By way of contrast the relaxed atmosphere of the Bridgehampton, Long Island meet in June will allow for Bermuda shorts, slacks and matching hatbands “as mad as you please” and under your sports coat here your V neck will be cashmere. This is East Coast peacock territory:
“Day or night, tomato colored linen slacks, pyjama stripe pants or bright red sports shirts are quite a usual sight. As are foulard print pocket handkerchiefs and Madras sports jackets”.
Weitz deems Lime Rock and Thompson Raceway both Connecticut in the unpredictable Spring and Fall as “Ivy League territory. The clothes of the area are ‘deep country’ in the tweediest of terms”. As with Watkins Glen and Bridgehampton the emphasis is on preparation for the ‘variable’ weather and the need for a tan coloured Trench or Duffel. Combine this with “a bulky black sweater, grey whipcord slacks, grey cashmere socks and a bright red woollen shirt”. One noticeable difference between here and the other East Coast gatherings is the definite need for a tie in “rather stuffy” Connecticut restaurants. A similar summary is placed too on race meetings in both Virginia and Maryland.
Whereas Weitz is very specific as to type of clothing best worn he rarely strays in to what I guess what we’d now might refer to as product placement. At the drop of a hat throughout his text he advocates the wearing of long sleeve polo shirts of the wool knit variety for both racer and spectator alike. To this effect he name checks “LaCoste” (sic) at the close of the book and recommends the reader mail David Crystal of Seventh Avenue, New York for a list of stockists. It may be interesting to note that Lacoste is the only brand name mentioned in the book other than that of the cars, the serious racing driver kit and the actual automobile accessories.
With special thanks to Andy B for gifting me the John Weitz book in the first place. All the black and white illustrations used above come from “Sports Clothes for your Sports Car” and, as far as I can gather, were in turn originally licensed from Esquire magazine.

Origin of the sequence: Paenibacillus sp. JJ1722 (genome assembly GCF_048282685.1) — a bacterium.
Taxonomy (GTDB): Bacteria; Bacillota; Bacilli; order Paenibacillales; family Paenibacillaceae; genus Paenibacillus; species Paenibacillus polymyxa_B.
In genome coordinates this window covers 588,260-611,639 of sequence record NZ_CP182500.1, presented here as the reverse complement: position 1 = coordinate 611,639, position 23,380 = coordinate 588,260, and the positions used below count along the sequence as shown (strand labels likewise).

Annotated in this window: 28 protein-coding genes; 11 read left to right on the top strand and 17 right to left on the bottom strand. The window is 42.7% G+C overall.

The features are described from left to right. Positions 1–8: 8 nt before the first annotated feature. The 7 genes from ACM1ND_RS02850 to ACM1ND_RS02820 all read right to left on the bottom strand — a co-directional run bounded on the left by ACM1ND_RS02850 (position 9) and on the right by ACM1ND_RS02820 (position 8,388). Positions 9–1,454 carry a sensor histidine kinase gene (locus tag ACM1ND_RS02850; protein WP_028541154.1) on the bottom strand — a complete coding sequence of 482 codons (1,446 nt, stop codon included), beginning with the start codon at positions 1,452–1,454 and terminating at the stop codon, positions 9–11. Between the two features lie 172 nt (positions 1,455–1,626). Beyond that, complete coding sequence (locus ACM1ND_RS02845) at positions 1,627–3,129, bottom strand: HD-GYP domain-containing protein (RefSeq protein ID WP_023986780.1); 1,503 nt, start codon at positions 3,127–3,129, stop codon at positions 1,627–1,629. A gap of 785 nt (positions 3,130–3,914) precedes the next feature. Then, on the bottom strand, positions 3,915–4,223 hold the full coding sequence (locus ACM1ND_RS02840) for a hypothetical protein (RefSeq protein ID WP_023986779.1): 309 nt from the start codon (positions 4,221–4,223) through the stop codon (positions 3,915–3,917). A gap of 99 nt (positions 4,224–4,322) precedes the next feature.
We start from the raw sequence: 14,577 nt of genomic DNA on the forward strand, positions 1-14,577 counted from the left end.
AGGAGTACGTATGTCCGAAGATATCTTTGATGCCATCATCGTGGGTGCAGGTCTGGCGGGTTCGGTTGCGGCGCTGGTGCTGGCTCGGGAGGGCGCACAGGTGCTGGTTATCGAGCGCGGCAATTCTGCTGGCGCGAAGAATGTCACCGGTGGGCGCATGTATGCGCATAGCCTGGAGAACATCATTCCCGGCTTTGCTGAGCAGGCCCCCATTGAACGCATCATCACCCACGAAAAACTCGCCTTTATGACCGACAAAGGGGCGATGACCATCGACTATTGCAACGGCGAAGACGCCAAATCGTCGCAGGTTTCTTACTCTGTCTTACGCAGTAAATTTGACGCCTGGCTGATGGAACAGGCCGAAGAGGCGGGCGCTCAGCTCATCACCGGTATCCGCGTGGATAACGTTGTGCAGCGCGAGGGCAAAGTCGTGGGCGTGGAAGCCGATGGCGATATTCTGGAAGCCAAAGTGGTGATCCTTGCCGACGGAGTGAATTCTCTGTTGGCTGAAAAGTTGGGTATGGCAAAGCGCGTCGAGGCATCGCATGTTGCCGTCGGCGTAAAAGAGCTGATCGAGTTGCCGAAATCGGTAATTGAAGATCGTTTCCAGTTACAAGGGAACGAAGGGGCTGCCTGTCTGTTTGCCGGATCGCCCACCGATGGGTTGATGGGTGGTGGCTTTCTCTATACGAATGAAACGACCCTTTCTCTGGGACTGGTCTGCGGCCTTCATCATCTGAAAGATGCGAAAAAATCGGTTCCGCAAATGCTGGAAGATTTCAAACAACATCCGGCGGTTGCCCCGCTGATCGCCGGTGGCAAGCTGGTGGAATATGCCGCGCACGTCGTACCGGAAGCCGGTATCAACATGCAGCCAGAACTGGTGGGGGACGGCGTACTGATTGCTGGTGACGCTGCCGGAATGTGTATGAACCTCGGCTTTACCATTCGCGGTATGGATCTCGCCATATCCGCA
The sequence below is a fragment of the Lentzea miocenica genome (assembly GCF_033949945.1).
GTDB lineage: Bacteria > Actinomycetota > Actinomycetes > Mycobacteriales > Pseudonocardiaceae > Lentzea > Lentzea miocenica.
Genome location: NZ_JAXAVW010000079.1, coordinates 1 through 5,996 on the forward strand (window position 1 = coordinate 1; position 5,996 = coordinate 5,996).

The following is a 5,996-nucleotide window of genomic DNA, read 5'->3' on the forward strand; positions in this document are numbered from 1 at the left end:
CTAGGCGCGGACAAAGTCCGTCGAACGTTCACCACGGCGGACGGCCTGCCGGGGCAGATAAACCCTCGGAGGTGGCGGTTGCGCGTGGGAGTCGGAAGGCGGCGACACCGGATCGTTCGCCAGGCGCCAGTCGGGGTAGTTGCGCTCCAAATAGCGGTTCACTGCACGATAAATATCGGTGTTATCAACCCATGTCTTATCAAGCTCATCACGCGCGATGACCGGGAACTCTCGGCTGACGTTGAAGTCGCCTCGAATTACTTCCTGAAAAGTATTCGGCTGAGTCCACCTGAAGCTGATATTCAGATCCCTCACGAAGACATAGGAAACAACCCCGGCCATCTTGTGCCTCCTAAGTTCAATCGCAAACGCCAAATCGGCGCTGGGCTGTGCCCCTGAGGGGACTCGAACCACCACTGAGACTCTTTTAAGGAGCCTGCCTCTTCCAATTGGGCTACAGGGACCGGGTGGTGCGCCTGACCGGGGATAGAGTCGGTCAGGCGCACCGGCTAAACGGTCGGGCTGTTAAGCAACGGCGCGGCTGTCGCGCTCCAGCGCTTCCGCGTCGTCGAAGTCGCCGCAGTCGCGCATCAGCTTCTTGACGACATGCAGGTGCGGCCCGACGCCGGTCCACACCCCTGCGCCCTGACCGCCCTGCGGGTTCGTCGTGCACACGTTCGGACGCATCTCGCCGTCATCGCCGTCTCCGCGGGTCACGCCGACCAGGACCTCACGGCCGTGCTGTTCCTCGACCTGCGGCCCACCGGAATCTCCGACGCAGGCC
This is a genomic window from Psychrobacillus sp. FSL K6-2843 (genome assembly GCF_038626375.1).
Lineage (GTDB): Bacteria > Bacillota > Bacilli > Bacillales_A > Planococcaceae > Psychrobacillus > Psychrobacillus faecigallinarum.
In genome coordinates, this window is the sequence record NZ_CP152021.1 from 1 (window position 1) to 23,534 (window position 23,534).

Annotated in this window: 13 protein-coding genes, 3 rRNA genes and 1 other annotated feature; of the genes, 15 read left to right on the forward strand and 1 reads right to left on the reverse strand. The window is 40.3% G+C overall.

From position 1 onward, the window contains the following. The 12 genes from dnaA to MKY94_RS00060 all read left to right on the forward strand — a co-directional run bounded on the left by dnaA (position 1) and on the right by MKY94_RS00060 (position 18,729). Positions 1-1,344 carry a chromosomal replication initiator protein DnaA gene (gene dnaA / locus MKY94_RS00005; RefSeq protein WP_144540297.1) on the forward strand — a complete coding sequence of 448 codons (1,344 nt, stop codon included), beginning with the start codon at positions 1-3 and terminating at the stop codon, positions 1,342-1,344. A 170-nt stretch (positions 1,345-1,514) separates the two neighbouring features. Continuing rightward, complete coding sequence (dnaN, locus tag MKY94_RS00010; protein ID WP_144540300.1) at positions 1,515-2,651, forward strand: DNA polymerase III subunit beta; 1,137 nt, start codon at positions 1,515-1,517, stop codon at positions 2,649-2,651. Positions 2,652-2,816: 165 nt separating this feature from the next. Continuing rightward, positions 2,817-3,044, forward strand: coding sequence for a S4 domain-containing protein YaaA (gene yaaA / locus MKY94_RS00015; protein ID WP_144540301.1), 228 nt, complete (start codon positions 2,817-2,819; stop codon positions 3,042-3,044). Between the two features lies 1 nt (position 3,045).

And to conclude, a brief return to Watkins Glen, New York c.1965. Some great clothes here IMHO with the then retail prices noted. This includes a lovely Stanley Blacker blazer. Quite an infamous item of clothing in some Anglo Ivy circles I’ll have you know!
Driver Richie Ginther (left) with Ford Motor’s Roy Lunn wearing
Blazer by Stanley Blacker $60
Stretch slacks by anthony Gesture $15
Shirt by Aetna $6
With drivers Jim Clark left and Pedro Rodriguez right, at centre:
Wool Glen-Plaid jacket by Stanley Blacker $60
Wool & Orlon slacks by Esquire $17
Stretch shirt by Matson $11
Ascot by Handcraft $5
To the left, British racing legend Graham Hill, to the right:
Hop-sack weave blazer and slacks cordinates by J&F $65
Oxford buttondown by Manhattan $6
Silk ascot by Handcraft $5
Shaggy Dog pullover by Himalaya $15
At right, driver Joakim Bonnier. To the left:
Fortel and cotton seersucker jacket by Haspel $35
Placket shirt by McGregor $6
Centre and right, Elaine and Sterling Moss.
At left, sleeveless wool sweater vest by Fashion Hill $9
Oxford shirt by Sero $6.50
Alpaca tie by Rooster $3.50
Arnel & cotton jacket by Gordon Ford $35
Centre left, two button Arnel & cotton jacket by Mavest $35
Lambs wool sweater by Robert Bruce $12